FORT SILL — A high-ranking Fort Sill commander silenced a post historian who warned about the impact of building a warehouse near a site considered sacred to the Comanche Nation, according to a memo revealed in a court case.
On Tuesday, U.S. District Judge Timothy D. DeGiusti issued a ruling that prohibits the U.S. Army — at least temporarily — from building the $7.3 million Training Services Center warehouse south of the historic Medicine Bluffs.
Prior to the judge's order, military officials debated the legality of the project with Comanche Nation leaders.
Towana Spivey, who has been Fort Sill's museum director since 1982, warned military officials about the sensitivity of the site through a series of e-mails on the subject he began sending to officials as early as June 2007.
But Garrison Commander Col. Robert Bridgford told Spivey he would be kept "out of the coordination loop” with the Fort Sill Environmental Office involving all historic buildings and sites, according to a memorandum of record written by Spivey.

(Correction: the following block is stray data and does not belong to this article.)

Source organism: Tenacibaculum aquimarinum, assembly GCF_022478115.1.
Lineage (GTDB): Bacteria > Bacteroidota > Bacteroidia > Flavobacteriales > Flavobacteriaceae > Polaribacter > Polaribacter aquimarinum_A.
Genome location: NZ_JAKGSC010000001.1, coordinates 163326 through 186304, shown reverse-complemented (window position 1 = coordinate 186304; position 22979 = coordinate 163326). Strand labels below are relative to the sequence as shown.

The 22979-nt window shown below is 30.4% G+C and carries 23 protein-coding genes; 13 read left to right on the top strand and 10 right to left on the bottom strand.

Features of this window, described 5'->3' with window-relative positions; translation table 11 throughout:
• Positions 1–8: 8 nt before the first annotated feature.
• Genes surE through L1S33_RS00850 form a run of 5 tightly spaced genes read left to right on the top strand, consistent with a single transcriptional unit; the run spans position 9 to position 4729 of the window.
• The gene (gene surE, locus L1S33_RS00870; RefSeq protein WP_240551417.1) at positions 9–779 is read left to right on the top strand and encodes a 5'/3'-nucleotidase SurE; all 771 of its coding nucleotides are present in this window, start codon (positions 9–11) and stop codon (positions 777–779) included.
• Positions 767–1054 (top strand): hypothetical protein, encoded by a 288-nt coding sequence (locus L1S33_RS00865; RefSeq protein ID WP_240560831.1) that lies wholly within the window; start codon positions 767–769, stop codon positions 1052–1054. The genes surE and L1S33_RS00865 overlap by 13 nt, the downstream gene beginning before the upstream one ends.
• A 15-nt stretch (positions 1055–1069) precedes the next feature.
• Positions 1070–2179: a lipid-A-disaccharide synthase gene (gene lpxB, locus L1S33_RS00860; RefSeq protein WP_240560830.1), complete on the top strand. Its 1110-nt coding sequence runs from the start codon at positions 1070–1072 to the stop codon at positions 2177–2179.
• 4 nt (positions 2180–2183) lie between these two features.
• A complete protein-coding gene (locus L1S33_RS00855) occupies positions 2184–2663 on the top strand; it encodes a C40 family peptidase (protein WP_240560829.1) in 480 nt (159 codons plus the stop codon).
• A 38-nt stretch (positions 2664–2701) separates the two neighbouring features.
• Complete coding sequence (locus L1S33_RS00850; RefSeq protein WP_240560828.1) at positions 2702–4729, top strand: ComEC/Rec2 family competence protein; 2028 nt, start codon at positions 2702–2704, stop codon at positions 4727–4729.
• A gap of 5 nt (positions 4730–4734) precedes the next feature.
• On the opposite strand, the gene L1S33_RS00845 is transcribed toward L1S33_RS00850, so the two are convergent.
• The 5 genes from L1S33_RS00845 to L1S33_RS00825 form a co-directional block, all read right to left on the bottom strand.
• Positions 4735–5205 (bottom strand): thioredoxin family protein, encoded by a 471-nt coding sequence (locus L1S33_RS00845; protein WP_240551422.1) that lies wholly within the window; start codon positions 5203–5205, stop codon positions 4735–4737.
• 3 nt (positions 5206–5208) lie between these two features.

The memorandum became public record during the Comanche Nation's recent court hearing to halt construction at its traditionally sacred site.
On June 25, 2007, Spivey sent the following e-mail to Fort Sill Environmental Division Chief Glen Wheat, which appeared in Judge DeGiusti's ruling:
"Glen, I am hearing rumors about a new TSC (Training Services Center) facility on the north side of Randolph Road near the Medicine Bluffs. Is this true? If so, how did that ever get cleared? We have always tried to protect the area north of Randolph Road because once they start building there, that will become the excuse for additional buildings.